The book I am reading is 'Through the Tunnel' by Doris Lessing.  In the section "Then one smiled" to "cried himself out", which word or expression shows Jerry's insecurity and akwardness with the...

The book I am reading is 'Through the Tunnel' by Doris Lessing.

 

In the section "Then one smiled" to "cried himself out", which word or expression shows Jerry's insecurity and akwardness with the other boys? Why does Jerry feel this way? Why does he make a fool of himself?

Asked on by unique145

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kiwi's profile pic

kiwi | High School Teacher | (Level 3) Educator

Posted on

Jerry is naive in the ways of the foreign boys, holidaying with his mother and beginning his foray into independence by exploring the 'wild and rocky bay' for the first time. Once he sees the cameraderie, ease and confidence of the other boys as they swim and dive he is compelled be with them. As they lose interest he attempts to draw their attention to him by any means possible. Jerry 'cried himself out' when he felt that they had deserted him by swimming through the tunnel.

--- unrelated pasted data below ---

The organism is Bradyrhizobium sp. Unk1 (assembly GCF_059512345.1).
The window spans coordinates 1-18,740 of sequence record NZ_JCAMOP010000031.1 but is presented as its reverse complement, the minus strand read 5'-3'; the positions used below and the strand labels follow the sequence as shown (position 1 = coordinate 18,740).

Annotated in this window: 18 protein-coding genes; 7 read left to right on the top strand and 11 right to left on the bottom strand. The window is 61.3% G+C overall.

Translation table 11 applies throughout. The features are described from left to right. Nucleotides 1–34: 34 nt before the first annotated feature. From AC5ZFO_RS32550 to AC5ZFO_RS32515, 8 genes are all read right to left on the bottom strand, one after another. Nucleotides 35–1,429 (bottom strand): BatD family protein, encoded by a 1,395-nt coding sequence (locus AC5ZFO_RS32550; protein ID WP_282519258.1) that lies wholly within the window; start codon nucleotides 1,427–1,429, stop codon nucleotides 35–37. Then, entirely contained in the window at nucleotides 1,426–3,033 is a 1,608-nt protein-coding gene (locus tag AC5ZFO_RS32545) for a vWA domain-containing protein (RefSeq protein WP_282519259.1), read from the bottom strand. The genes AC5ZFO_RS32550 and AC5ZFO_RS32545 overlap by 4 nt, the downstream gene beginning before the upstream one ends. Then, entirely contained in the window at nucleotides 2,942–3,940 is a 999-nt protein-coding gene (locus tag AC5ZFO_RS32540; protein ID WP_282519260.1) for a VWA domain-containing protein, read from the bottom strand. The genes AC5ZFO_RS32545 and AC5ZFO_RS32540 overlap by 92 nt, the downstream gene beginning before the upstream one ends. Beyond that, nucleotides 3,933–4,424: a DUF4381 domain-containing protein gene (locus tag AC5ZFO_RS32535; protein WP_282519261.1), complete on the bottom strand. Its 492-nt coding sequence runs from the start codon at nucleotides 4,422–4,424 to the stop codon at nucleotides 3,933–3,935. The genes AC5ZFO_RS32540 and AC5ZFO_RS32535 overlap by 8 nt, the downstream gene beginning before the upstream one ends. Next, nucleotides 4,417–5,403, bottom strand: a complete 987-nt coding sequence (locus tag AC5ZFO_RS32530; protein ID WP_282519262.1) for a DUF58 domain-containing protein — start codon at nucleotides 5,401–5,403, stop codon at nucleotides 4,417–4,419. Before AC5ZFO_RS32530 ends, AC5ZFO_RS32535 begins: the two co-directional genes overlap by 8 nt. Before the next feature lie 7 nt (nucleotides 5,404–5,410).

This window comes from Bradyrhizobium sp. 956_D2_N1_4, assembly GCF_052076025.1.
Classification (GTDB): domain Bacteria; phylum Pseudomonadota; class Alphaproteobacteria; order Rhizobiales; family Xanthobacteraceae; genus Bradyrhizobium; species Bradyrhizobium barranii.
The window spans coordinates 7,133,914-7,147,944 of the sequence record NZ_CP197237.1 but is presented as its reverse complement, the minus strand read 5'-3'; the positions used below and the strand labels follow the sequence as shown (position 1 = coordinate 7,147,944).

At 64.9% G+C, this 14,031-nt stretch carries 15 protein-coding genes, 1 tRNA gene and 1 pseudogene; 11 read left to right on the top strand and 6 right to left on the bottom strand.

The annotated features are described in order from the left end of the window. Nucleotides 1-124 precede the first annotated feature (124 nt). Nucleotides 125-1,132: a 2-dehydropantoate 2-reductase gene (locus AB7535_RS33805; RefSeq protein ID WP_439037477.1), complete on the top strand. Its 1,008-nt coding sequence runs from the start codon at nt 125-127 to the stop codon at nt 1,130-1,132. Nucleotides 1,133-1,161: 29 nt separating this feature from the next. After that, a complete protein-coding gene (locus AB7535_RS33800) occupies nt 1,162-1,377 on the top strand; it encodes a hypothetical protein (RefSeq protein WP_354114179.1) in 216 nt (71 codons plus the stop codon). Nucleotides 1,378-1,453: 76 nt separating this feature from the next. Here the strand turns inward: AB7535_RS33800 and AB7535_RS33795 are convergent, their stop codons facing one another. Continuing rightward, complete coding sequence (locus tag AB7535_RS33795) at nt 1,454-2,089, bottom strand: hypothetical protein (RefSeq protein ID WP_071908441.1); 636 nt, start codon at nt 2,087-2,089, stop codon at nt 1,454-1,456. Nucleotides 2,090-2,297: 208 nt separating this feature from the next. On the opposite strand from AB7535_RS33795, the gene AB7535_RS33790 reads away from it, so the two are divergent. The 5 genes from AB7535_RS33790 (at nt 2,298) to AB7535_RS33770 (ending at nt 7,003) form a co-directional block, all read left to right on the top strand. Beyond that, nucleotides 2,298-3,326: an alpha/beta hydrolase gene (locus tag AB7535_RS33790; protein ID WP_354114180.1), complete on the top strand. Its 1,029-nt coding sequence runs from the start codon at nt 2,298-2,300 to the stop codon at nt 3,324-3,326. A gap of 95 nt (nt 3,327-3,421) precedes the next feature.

Jerry was humiliated by their rejection. As revealed in his-

"pleading grin on his face like a scar that he could never remove."

 

dstuva's profile pic

Doug Stuva | High School Teacher | (Level 1) Educator Emeritus

Posted on

In Doris Lessing's short story, "Through the Tunnel," Jerry is, indeed, insecure and awkward and does make a fool of himself.  It's important to remember that Jerry is a little kid.  His behavior is not completely unusual.  He is overprotected by his mother and apparently doesn't have many friends.  He is alone at the beach and craves someone to play with.  It's the kind of craving that he may not have even been aware of until his craving was met by the older boys.  And the fact that the boys were older is significant.  He is insecure, anyway, but he is in a foreign land, among boys who speak a different language, and with boys who are older.

He is ecstatic when the boys accept him, but when they go somewhere he cannot go and do something he cannot do, he is left out and feels crushed.  He craves attention and in a panic he tries to get it any way he can:

And now, in a panic of failure, he yelled up, in English, 'Look at me!  Look!'  and he began splashing and kicking in the water like a foolish dog.

Then he shouts out some common French words and "hooked his fingers round his ears and waggled them."  This behavior, of course, makes little sense, but he is just trying to get attention.

The good news is that Jerry matures during the course of the rest of the story, although he does it at quite a cost.

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